Forum topic

5 posts / 0 new
Last post
Nikki LHommedieu
IV administration
Is there a way to ask a research question regarding IV therapy?  I want to know if there is a difference between using a catheter or a butterfly for frequent administration.  Does the catheter leave more scar tissue, creating more phlebitis?
lynncrni
I just finished looking at

I just finished looking at this question for a new online CE program. I have never found any studies at all that look at the amount of scar tissue formed by each type of catheter. However, there is a lot of data on the fact that winged steel needles carry a much greater risk of infiltration/extravasation and should only be used for drawing blood samples. It is never appropriate to use them for infusion of anything, especially any medication that must infuse over any length of time with the nurse not being present for the complete infusion. Many medications are vesicants including vancomycin, potassium, etc. So this is not just limited to cancer drugs. Use a small gauge short peripheral catheter for all infusions.  

 

Lynn Hadaway, M.Ed., RN, BC, CRNI

www.hadawayassociates.com

Lynn Hadaway, M.Ed., NPD-BC, CRNI

Lynn Hadaway Associates, Inc.

PO Box 10

Milner, GA 30257

Website http://www.hadawayassociates.com

Office Phone 770-358-7861

Nikki LHommedieu
Thank you so very much. 
Thank you so very much.  This is exactly what I needed to know!  Really appreciate you taking the time to help.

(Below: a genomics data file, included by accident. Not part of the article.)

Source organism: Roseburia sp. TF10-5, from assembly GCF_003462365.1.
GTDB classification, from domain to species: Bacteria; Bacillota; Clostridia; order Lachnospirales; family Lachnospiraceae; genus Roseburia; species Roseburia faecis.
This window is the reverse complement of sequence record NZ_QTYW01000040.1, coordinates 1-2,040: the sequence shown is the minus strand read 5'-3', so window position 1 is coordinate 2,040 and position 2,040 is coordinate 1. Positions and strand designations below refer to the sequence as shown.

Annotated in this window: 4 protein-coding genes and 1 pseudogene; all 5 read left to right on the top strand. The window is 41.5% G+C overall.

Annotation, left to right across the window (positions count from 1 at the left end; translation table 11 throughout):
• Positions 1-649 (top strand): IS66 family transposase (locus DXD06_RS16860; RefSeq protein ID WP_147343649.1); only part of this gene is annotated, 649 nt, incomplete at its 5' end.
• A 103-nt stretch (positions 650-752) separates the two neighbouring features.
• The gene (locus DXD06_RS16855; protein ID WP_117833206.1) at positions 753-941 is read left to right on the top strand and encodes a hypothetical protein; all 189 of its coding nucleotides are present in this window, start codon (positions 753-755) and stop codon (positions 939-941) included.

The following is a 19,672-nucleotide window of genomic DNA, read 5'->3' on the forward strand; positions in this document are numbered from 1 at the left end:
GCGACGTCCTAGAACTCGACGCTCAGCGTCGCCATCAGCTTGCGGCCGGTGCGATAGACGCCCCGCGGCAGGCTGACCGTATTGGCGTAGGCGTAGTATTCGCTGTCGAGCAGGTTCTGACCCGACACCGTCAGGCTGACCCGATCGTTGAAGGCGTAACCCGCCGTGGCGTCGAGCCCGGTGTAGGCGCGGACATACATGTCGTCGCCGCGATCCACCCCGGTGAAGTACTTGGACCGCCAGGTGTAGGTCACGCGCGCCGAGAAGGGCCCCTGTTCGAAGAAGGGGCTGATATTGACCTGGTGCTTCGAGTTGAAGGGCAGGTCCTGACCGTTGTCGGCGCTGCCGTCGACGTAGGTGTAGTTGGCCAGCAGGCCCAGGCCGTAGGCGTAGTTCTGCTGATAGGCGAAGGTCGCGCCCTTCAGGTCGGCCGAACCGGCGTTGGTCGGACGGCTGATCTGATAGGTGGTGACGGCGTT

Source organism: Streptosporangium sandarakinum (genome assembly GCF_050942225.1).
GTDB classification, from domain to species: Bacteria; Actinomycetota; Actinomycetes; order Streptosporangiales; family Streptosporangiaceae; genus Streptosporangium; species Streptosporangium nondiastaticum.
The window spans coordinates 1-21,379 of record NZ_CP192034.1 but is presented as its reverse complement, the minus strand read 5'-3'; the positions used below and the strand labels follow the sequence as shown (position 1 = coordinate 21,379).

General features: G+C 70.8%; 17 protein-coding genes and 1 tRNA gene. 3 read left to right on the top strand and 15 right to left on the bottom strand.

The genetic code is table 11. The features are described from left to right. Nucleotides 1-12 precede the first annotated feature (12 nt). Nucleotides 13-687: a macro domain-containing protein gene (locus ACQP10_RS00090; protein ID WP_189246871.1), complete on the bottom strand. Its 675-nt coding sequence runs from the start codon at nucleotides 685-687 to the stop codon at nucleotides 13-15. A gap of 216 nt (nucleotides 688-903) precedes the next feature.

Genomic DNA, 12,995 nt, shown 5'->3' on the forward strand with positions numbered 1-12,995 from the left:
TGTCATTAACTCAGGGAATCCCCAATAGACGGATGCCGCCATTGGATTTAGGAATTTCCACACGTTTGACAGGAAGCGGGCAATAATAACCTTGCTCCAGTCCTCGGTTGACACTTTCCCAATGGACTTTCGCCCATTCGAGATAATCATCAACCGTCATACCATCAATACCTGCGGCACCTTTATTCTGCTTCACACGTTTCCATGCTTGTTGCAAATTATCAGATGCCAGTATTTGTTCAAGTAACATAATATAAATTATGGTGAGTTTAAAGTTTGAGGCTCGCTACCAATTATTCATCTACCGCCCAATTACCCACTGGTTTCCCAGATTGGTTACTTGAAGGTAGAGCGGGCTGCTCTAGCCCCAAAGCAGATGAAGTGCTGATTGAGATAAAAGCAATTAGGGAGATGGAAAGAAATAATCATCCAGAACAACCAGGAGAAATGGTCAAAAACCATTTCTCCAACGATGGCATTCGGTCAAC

Daphne Broadhurst
Steel vs. Catheter SQ injection/infusion sets

I am looking for evidence that would support moving from the steel butterly needles to catheters for SQ infusions or frequent injections which require the device to remain insitu, unsupervised. The INS standards address this for peripheral IVs. Unfortunately, this is not sufficient for the administrators I'm working with. If anyone can provide references that would help support this change in practice, I would really appreciate it!

Daphne Broadhurst
Desjardins Pharmacy
Ottawa ON

Daphne Broadhurst
Desjardins Pharmacy
Ottawa, Canada

lynncrni
 See INS standard #60

 See INS standard #60 Continuous Subcutaneous Infusion and Access Devices. 6 references listed about SC access device but I can't quote what they say. Lynn

Lynn Hadaway, M.Ed., NPD-BC, CRNI

Lynn Hadaway Associates, Inc.

PO Box 10

Milner, GA 30257

Website http://www.hadawayassociates.com

Office Phone 770-358-7861

Log in or register to post comments